Having a nut advantage does not justify donk-betting, however, because a nut advantage does not translate to an overall range advantage in terms of equity. As the below simulation shows (circled in green), the LJ is still a slight favorite on this board texture despite having fewer nutted combos:
Since these nutted combos make up such a small fraction of your entire range in the BB, you do not have an overall range advantage. So, while it may at first seem like donk-betting on this board is acceptable given how many nutted hands are in our range, it is ultimately unjustifiable when you consider the total equities of both ranges.
Problem 2: Donk-betting is nearly impossible to balance effectively
A consequence of leading out with value hands is that your checking range becomes weaker. Trying to balance multiple ranges when out of position is very difficult and likely to be executed incorrectly.
By checking all of your value hands instead, you ensure that your checking range is adequately protected, and prevent your opponent from exploitatively applying pressure when you check to them.
However, one downside to this is that your checking range can become too strong on certain board textures, which may allow an opponent to exploit you by rarely betting on the flop. To mitigate this problem, you can use an over-betting strategy on favorable runouts across multiple streets.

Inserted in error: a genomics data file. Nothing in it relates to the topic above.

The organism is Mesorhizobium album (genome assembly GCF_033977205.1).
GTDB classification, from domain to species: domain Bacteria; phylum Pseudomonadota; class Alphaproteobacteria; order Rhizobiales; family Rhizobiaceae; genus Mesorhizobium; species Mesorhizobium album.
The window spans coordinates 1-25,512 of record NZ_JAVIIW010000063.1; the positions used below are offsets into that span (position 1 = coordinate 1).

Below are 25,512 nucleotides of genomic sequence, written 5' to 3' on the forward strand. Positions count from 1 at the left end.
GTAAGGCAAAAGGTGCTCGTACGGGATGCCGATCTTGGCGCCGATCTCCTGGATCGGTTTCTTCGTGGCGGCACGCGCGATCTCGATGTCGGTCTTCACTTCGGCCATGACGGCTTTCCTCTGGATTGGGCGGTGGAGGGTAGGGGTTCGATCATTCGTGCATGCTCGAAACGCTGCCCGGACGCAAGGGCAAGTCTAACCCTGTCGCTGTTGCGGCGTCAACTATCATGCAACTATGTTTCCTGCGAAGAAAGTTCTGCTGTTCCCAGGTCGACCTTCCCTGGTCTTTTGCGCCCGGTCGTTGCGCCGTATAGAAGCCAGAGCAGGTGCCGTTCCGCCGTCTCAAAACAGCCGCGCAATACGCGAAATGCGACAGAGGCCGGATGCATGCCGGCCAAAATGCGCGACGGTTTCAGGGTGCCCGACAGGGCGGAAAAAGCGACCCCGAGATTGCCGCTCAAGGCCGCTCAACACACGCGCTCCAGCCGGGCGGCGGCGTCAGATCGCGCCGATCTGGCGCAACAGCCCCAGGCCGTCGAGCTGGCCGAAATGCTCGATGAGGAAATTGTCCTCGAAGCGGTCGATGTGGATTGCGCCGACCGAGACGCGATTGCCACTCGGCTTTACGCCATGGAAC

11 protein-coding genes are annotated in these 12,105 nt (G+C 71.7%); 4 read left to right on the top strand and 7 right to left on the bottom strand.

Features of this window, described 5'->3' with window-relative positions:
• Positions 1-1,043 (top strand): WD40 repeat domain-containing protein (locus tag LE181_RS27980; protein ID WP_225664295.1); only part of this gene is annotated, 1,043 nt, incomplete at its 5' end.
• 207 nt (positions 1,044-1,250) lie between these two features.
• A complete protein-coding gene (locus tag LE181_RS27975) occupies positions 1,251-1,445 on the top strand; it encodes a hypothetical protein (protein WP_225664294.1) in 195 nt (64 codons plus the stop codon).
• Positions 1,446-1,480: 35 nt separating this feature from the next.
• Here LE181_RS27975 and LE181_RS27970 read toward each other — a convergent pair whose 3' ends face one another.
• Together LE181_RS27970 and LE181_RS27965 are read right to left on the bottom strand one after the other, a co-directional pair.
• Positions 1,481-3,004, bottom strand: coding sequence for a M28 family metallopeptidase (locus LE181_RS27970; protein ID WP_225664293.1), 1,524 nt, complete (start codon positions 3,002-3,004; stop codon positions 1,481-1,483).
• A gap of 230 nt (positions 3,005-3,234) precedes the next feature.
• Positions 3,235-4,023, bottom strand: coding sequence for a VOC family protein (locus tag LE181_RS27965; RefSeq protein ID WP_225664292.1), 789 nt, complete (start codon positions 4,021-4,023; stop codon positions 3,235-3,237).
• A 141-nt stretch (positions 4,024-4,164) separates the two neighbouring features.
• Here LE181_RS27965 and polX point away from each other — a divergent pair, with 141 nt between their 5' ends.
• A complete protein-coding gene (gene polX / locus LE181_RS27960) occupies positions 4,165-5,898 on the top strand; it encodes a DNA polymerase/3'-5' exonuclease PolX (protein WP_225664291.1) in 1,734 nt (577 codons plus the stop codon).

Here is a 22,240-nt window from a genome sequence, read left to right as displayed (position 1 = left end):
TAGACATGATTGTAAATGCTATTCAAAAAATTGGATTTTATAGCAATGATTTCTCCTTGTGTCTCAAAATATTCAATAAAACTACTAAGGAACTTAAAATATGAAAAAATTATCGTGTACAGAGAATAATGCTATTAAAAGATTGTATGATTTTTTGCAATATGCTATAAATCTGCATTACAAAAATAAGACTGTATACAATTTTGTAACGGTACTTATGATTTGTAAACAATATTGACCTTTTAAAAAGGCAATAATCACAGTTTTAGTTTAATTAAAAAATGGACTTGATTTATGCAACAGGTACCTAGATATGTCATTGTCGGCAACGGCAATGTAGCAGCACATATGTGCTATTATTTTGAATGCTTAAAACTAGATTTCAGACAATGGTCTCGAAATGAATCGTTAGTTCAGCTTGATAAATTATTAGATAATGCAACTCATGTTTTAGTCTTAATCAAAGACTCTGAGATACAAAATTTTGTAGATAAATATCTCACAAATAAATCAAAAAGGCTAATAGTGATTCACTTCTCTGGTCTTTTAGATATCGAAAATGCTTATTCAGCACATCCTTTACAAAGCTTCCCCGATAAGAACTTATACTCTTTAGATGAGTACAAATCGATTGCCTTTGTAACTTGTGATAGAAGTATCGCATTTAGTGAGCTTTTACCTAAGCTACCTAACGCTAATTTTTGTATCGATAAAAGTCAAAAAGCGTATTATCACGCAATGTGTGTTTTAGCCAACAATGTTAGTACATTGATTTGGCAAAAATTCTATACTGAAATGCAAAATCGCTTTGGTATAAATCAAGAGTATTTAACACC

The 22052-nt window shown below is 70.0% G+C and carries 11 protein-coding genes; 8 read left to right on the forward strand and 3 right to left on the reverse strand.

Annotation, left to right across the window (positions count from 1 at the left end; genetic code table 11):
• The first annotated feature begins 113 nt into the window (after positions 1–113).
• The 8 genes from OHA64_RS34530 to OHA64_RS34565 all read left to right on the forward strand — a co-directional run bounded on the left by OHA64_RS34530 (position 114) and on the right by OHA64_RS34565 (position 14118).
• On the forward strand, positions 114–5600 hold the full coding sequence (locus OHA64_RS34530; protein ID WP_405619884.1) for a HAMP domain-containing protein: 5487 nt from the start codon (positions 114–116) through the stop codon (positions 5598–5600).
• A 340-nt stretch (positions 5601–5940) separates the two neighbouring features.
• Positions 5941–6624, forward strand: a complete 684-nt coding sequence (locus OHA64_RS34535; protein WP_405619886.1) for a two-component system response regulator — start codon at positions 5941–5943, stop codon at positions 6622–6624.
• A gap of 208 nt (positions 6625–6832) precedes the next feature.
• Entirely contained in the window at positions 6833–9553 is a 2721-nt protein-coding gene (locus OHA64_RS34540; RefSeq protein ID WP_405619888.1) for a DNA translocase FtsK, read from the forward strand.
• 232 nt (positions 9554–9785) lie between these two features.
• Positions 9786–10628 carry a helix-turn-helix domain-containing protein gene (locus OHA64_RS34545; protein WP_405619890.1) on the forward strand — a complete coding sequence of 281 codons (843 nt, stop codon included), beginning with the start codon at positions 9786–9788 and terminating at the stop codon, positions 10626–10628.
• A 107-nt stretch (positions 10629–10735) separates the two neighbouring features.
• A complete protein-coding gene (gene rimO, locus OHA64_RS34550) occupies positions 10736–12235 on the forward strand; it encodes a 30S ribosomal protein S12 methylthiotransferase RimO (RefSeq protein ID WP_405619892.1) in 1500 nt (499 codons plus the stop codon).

Another reason to check your entire range instead of donk-betting is to give as little information to your opponent(s) as possible. When out of position, you are at an informational disadvantage; the players acting behind you can gain knowledge about your range based on your actions and act accordingly. If you donk-bet, your range narrows as it now contains value hands and a proportionate number of bluffs. By checking, you don’t disclose any information about the strength of your range.
Want to delve deeper into donk-betting? Check out Should You Ever Donk-Bet On the Flop?